A LEADING figure in a Cumbrian rail users group is optimistic that the problems faced by rail users last year will not be repeated this time.

Tony Potts of Cumbrian Coast Rail Users’ Group - which represents the interests of passengers on the Cumbrian coast line from Carlisle to Barrow - is confident the worse of the problems are behind the county.

He was speaking amid the introduction of a new summer timetable on Sunday, which promises to offer 1,000 new services to passengers.

Among other things the new timetable promises more direct services between Cumbria and Manchester Airport and more frequent services between Newcastle and Carlisle.

The Rail Delivery Group - which aims to provide leadership to the industry - says lessons have been learned since the timetabling chaos last year. At its peak hundreds of services were cancelled each day, with one of the main culprits Northern.

According to data from the Northern Fail app, more than 250,000 services failed to stop at a station as scheduled from May 2018 to May 2019. Consumer group Which? has also released its own figures, which found that four million hours were lost to significantly delayed trains in 2018.

Set up by a disgruntled rail user, the app records each Northern service that is cancelled or partially cancelled. A train is classed as being significantly late if it is delayed by at least 29 minutes.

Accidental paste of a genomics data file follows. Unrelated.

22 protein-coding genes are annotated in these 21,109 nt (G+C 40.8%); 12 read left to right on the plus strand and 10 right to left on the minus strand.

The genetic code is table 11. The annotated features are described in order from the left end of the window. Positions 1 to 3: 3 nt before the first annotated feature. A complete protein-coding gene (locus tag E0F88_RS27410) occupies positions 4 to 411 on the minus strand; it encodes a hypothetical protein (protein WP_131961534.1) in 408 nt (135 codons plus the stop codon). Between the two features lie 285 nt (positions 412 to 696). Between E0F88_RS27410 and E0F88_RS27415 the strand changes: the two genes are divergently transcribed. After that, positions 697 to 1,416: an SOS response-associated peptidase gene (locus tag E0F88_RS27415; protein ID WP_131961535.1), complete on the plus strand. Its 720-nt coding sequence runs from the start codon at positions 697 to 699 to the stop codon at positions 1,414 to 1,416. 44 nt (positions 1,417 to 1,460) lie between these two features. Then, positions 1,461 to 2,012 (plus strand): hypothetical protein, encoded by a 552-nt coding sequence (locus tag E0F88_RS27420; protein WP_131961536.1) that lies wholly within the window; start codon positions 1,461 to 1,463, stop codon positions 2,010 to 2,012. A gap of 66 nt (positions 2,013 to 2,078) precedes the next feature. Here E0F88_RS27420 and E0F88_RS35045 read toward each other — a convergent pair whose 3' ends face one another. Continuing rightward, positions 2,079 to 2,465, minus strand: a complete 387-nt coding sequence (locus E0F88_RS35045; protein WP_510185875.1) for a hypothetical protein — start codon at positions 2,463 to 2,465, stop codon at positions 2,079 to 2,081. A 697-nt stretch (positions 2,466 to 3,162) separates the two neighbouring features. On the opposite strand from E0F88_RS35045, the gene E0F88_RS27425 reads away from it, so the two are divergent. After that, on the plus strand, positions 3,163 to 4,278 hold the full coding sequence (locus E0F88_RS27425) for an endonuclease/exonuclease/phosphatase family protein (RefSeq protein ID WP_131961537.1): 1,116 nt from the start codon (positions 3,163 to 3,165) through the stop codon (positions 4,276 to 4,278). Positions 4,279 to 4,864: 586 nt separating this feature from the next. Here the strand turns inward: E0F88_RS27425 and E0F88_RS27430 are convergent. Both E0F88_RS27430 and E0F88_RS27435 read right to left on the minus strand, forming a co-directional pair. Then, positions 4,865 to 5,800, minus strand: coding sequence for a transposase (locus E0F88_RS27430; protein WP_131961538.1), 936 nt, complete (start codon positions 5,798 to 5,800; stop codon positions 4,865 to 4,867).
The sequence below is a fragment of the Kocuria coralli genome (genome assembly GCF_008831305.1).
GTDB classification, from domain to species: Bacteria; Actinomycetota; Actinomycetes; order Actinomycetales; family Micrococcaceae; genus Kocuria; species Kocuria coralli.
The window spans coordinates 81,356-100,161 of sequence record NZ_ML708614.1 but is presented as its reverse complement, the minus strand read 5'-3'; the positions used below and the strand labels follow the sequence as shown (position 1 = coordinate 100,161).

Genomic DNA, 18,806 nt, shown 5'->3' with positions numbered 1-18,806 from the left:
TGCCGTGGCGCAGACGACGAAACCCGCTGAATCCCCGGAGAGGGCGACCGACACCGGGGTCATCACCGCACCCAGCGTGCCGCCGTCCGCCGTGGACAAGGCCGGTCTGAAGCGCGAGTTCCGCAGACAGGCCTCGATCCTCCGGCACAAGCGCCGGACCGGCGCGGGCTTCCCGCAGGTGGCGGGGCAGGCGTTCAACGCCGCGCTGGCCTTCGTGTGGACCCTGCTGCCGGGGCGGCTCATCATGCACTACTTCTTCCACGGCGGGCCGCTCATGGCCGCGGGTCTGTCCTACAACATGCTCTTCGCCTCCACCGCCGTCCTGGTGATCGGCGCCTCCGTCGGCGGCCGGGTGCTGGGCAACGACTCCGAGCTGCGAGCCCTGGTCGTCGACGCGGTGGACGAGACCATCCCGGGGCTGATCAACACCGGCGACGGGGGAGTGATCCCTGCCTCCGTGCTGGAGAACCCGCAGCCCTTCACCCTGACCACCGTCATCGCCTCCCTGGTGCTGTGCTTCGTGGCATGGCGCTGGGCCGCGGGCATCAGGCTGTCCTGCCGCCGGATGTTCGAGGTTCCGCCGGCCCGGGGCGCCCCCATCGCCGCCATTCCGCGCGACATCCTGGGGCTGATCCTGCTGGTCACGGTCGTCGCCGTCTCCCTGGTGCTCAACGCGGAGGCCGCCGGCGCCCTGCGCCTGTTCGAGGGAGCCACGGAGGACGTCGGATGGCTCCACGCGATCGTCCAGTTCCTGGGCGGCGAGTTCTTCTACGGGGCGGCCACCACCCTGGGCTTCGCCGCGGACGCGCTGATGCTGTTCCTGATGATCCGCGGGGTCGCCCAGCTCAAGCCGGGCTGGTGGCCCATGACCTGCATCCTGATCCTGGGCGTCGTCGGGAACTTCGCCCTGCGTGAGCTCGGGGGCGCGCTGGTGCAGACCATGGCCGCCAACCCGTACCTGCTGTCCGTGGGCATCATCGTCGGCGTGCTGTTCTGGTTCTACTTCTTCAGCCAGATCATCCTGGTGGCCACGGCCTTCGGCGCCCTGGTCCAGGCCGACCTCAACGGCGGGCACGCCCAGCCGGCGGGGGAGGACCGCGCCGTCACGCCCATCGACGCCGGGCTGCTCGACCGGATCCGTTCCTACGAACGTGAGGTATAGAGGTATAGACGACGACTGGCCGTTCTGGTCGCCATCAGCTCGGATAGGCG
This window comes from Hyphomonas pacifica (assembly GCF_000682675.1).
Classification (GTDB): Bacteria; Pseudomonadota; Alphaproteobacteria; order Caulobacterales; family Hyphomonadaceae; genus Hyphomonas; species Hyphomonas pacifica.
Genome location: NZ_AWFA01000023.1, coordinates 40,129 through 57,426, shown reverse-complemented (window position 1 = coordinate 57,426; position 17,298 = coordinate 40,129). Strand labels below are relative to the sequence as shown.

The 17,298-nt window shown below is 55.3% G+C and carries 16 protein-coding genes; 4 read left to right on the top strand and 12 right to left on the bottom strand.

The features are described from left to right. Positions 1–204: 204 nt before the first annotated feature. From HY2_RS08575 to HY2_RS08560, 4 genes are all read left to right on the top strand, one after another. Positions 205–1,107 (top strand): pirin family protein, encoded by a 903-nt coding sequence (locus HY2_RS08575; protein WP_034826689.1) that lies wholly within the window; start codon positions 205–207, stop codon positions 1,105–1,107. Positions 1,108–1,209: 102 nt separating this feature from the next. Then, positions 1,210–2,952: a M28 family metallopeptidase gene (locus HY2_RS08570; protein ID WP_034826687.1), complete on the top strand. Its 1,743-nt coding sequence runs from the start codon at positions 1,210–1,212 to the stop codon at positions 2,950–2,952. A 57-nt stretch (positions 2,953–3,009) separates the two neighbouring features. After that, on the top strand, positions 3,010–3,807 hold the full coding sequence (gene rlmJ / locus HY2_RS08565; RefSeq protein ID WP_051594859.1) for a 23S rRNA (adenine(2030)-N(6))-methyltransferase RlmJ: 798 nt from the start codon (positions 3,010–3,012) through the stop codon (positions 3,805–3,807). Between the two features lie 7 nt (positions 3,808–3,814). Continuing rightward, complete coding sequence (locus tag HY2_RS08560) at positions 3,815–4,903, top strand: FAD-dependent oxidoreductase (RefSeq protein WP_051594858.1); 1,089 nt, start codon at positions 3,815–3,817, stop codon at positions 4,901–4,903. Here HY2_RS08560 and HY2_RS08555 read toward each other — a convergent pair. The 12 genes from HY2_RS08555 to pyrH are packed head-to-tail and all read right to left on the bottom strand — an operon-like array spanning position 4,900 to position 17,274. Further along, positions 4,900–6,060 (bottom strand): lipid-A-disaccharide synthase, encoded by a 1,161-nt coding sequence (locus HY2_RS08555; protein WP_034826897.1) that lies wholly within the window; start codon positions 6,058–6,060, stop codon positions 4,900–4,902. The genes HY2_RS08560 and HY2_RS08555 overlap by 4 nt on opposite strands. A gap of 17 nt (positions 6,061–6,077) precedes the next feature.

Yesterday there were 15 fully cancelled or partially cancelled services on Northern services where either the starting station was in Cumbria or the ending destination was in Cumbria. The 2018 figures for cancellations were the highest since comparable records began in 2011.

Mr Potts commented: “We haven’t had the problems on this line that were seen elsewhere, we have actually seen improvements that have worked really well. However, in areas like ours where there is a cancelled service it can cause a lot of disruption if connections are missed.

“The main culprit was the Department for Transport, who implemented the timetable without the relevant preparations, such as the electrification schemes.”

Mr Potts added that more problems could be seen in June when Northern launches its new fleet of trains.

Robert Nisbet, regional director of the Rail Delivery Group, said: “We know services on some routes weren’t good enough last year and rail companies are working together to improve punctuality and tackle delays across the country.

“Train companies want to make it simple and easy for customers to claim compensation if they’ve experienced a delay. Half of the franchises managed by the Department for Transport pay compensation after 15 minutes and some operators have introduced automatic refunds, helping claims to increase by 80 per cent over the last two years.”

A Department for Transport spokesman said the Rail Review is “focused on reforms to put passengers at the heart of the railway and will consider all submissions closely”.